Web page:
Patrick Vicencio was an odd sort of man. He was the kind of man who wore wool sweaters and cardigans to walk across snow-laden beaches in the winter. Although his name sounded thoroughly Italian (or perhaps French), he was neither Italian nor French and both his parents were thoroughly American (and by “thoroughly American” I mean that his ancestry, if followed far enough in any direction, could be traced back across every known continental divide and country border in known modern history). He wasn’t remarkably handsome, for although at first sight he could seem the most beautiful man in the world, his face was not one typically remembered. He also had few friends at any given time, for he felt the ones he did have left him sooner or later and he was thereby inclined not to make friends too easily or too often.
He rode the train regularly, but today he was at the beach.
He pulled his brown cardigan tighter and pressed into the wind. There wasn’t any snow today, though certainly it was cold enough and cloudy enough for it to seem suspicious there wasn’t any, but he just watched the surf and walked on. There was a white foam that came and went almost with his breath, and so entranced by this was he that he barely had time to step to the side before walking into a tall woman with long black hair.
“I’m sorry,” he said, his hands catching her arms to keep her from falling to the side. Apparently she had been as deep in thought as he had been.
“I’m Patrick,” he said, letting her go.
“Ashanda,” she said lightly. Her dusk-colored skin was warm with a smile. “I–I have no idea why I didn’t see you.”
He shrugged. “It happens all the time, Ashanda.” He turned toward the ocean and breathed in as the surf rose toward them. “Beautiful weather, isn’t it?”
She stepped up beside him, shivering as she stuffed her hands into the pockets of her beige jacket. “No reason,” she said, quietly. “At least, none I remember now.”
He smiled again, still looking seaward. “Happens all the time, Ashanda.”
She chuckled. “And what brings you out today, Patrick? Seems an odd day for a stroll on the beach with no place to go?”
He looked at her, almost grinning. “Who said I had no place to go?”
She looked at him. “I–I don’t know.”
Again, he shrugged. “Happens–”
“All the time, Patrick?”
They started walking again, this time in the direction Ashanda had been traveling. Patrick didn’t mind, of course; as she had said, he had no place to go. At least, no place in particular he couldn’t wait to get to, at any rate. Life was funny like that, especially for Patrick.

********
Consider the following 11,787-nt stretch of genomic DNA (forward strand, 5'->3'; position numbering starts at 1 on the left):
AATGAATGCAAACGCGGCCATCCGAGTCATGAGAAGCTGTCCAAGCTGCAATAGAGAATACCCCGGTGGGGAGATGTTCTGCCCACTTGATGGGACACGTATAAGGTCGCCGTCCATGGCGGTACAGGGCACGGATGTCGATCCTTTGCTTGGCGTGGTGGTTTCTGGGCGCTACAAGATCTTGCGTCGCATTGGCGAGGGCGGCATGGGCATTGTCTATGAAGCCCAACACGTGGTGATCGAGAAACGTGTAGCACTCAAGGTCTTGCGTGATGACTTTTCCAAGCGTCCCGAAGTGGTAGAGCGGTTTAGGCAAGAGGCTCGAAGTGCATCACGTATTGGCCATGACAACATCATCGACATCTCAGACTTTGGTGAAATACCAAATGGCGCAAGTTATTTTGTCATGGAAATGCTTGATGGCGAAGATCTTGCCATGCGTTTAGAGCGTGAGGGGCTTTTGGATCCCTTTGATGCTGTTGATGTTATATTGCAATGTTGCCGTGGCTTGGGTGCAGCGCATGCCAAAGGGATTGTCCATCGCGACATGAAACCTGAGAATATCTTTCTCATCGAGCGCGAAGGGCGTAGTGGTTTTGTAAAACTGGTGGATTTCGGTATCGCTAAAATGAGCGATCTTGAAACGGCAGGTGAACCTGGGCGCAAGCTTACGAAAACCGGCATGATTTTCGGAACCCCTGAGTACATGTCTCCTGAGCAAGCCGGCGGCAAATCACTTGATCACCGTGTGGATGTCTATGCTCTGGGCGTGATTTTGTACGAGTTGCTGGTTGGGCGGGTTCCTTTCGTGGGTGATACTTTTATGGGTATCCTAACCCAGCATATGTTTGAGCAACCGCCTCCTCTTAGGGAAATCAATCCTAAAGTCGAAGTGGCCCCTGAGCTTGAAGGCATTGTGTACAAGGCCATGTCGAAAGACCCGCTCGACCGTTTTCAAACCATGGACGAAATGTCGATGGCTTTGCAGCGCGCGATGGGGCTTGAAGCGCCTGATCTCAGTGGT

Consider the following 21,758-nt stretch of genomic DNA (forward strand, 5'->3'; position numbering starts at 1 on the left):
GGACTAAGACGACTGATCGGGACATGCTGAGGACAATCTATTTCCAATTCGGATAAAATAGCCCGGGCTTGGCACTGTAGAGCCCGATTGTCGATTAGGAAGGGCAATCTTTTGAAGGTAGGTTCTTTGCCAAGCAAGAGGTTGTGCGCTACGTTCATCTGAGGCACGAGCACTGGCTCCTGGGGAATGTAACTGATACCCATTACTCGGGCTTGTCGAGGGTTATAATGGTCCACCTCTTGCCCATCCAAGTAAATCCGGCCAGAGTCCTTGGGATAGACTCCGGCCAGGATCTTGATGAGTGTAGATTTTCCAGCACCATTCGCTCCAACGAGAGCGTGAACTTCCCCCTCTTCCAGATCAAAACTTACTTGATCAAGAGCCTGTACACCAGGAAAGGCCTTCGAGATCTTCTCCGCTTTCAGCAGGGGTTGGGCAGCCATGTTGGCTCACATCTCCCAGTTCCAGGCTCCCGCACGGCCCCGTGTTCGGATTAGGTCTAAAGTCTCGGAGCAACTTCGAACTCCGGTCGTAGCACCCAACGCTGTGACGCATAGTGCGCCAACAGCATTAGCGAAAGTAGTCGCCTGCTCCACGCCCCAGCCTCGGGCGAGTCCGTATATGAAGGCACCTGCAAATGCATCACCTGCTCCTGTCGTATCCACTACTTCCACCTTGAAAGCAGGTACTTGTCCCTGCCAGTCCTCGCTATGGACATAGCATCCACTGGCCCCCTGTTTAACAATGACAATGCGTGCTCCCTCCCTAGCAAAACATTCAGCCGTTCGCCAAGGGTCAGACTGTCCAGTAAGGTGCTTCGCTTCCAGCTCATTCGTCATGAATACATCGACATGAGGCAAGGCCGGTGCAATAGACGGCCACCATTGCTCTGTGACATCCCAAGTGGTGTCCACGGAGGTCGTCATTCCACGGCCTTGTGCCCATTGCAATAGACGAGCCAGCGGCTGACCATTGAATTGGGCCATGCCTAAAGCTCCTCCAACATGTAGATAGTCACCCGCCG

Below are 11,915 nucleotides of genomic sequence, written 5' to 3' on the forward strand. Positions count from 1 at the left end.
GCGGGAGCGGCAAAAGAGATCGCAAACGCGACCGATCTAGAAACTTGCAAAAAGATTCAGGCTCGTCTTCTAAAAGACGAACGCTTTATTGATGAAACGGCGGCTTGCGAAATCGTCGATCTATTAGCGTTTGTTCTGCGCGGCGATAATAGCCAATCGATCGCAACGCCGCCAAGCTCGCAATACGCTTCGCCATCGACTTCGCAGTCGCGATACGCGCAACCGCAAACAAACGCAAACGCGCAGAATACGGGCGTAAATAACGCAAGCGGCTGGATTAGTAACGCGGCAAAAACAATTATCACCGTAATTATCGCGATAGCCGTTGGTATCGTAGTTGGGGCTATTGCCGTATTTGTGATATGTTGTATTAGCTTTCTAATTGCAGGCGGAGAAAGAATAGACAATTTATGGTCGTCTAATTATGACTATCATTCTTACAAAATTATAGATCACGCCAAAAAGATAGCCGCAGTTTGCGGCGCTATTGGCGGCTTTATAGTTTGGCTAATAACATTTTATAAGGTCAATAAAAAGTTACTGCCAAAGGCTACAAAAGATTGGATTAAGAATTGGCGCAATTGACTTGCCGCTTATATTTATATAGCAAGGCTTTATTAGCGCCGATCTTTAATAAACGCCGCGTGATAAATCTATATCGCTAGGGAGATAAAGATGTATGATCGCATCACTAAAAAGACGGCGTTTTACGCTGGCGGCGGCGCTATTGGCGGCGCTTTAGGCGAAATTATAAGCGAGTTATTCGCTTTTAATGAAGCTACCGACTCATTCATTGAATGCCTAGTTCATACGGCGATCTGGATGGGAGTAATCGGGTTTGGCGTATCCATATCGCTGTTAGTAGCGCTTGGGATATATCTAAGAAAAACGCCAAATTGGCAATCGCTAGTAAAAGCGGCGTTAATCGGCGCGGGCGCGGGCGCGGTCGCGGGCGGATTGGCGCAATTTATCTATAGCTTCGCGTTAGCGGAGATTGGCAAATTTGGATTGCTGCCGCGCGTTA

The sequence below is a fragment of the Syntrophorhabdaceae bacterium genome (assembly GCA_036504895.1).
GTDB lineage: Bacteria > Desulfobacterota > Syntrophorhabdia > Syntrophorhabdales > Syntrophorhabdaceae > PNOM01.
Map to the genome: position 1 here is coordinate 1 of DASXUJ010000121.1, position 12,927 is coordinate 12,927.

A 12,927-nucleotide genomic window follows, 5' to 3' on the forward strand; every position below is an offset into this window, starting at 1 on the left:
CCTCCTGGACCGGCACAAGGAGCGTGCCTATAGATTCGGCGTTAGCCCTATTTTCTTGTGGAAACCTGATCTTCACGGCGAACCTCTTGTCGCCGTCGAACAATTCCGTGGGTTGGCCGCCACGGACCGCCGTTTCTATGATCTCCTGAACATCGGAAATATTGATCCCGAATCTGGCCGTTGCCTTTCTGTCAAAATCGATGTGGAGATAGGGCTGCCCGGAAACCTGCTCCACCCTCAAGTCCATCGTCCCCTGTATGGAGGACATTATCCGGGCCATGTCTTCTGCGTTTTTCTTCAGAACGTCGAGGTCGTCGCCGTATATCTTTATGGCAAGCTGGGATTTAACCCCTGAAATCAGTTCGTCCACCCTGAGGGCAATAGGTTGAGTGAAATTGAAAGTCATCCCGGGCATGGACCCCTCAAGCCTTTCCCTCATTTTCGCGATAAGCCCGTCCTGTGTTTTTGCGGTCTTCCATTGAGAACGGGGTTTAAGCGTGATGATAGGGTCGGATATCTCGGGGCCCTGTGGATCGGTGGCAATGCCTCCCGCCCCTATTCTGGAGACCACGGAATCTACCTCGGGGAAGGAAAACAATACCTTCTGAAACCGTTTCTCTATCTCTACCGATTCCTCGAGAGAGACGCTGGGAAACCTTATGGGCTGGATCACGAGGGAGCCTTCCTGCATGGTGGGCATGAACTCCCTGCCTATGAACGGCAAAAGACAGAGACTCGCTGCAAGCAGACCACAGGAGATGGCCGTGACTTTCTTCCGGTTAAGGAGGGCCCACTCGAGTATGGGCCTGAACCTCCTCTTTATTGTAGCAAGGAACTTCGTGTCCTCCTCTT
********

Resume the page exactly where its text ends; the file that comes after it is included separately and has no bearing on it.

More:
The bell jingled when they pushed past the door and into the small tea house. Coffee shops, Ashanda said, were overrated. Or perhaps Patrick had said that? On occasion, he couldn’t tell. It seemed plausible either way.
They took a seat at one of the small tables, a wooden square inlaid with brown and blue mosaics. On the radio, softly shadowed by the low murmur of its patrons, was playing an instrumental tribute to Enya’s “Orinoco Flow.”
A young girl dressed as a waitress walked up to them with two folded menus in her hands, which she passed to them with a perky smile and a quick introduction. Then she walked away to give them a moment to look it over.
“Have you been here before?” Patrick asked.
“Not before,” Ashanda said and laughed. “But I’ve heard the jasmine tea is delicious. Have you?”
“Yes,” he said, looking more at the menu than his guest, “I have heard the jasmine tea is delicious. I have not, however, been here before.”
She looked up, loosening her cardigan a bit. “You say it with such definity, Patrick.”
He shrugged and joined her gaze. “I’m baffled, by the concept, of having been anywhere before.” He looked around, motioning very subtly to the people around them–the young couple in the corner, the two men smiling at each other near the window, the baristas behind the counter and their waitress keeping an eye out for their summons–and then brought his smile back to Ashanda. “It’s like the saying you can’t step in the same river twice. It’s like saying you can never breathe the same breath again.”
Their waitress appeared again, asking if they were ready to order.
“Yes,” said Patrick as he passed his menu back, “I’ll have the jasmine tea.”
Ashanda smiled and did the same. “I’ll have the jasmine tea as well.”
Their waitress curtseyed, saying it’d be out in a few moments, and then left them to their own.
Ashanda unbuttoned her cardigan entirely and leaned on the table. “You’re a very interesting man, Patrick.”
He smiled. “Happens all the time.”